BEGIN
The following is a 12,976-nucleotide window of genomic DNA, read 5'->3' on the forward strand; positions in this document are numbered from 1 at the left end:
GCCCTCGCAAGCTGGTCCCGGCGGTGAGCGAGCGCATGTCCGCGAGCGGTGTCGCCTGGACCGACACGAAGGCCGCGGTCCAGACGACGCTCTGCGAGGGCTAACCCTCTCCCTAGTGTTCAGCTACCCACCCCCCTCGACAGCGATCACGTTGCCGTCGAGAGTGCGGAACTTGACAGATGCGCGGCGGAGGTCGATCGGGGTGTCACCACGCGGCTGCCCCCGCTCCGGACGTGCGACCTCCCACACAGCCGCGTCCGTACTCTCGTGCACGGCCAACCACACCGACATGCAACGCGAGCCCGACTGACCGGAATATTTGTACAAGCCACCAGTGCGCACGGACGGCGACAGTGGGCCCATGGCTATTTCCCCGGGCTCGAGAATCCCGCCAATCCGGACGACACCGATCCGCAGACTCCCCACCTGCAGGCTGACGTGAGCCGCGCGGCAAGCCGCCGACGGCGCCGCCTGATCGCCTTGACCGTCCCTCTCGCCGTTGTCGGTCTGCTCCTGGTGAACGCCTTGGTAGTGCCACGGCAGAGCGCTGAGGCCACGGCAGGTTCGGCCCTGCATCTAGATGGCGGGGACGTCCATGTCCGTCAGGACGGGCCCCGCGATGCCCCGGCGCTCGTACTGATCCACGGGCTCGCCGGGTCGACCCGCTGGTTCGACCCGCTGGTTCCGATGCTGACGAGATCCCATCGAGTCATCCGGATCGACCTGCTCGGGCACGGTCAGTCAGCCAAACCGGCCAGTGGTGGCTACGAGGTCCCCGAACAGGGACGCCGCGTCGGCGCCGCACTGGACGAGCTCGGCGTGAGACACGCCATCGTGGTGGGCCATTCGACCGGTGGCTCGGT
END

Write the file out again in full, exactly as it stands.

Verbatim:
The following is a 12,976-nucleotide window of genomic DNA, read 5'->3' on the forward strand; positions in this document are numbered from 1 at the left end:
GCCCTCGCAAGCTGGTCCCGGCGGTGAGCGAGCGCATGTCCGCGAGCGGTGTCGCCTGGACCGACACGAAGGCCGCGGTCCAGACGACGCTCTGCGAGGGCTAACCCTCTCCCTAGTGTTCAGCTACCCACCCCCCTCGACAGCGATCACGTTGCCGTCGAGAGTGCGGAACTTGACAGATGCGCGGCGGAGGTCGATCGGGGTGTCACCACGCGGCTGCCCCCGCTCCGGACGTGCGACCTCCCACACAGCCGCGTCCGTACTCTCGTGCACGGCCAACCACACCGACATGCAACGCGAGCCCGACTGACCGGAATATTTGTACAAGCCACCAGTGCGCACGGACGGCGACAGTGGGCCCATGGCTATTTCCCCGGGCTCGAGAATCCCGCCAATCCGGACGACACCGATCCGCAGACTCCCCACCTGCAGGCTGACGTGAGCCGCGCGGCAAGCCGCCGACGGCGCCGCCTGATCGCCTTGACCGTCCCTCTCGCCGTTGTCGGTCTGCTCCTGGTGAACGCCTTGGTAGTGCCACGGCAGAGCGCTGAGGCCACGGCAGGTTCGGCCCTGCATCTAGATGGCGGGGACGTCCATGTCCGTCAGGACGGGCCCCGCGATGCCCCGGCGCTCGTACTGATCCACGGGCTCGCCGGGTCGACCCGCTGGTTCGACCCGCTGGTTCCGATGCTGACGAGATCCCATCGAGTCATCCGGATCGACCTGCTCGGGCACGGTCAGTCAGCCAAACCGGCCAGTGGTGGCTACGAGGTCCCCGAACAGGGACGCCGCGTCGGCGCCGCACTGGACGAGCTCGGCGTGAGACACGCCATCGTGGTGGGCCATTCGACCGGTGGCTCGGT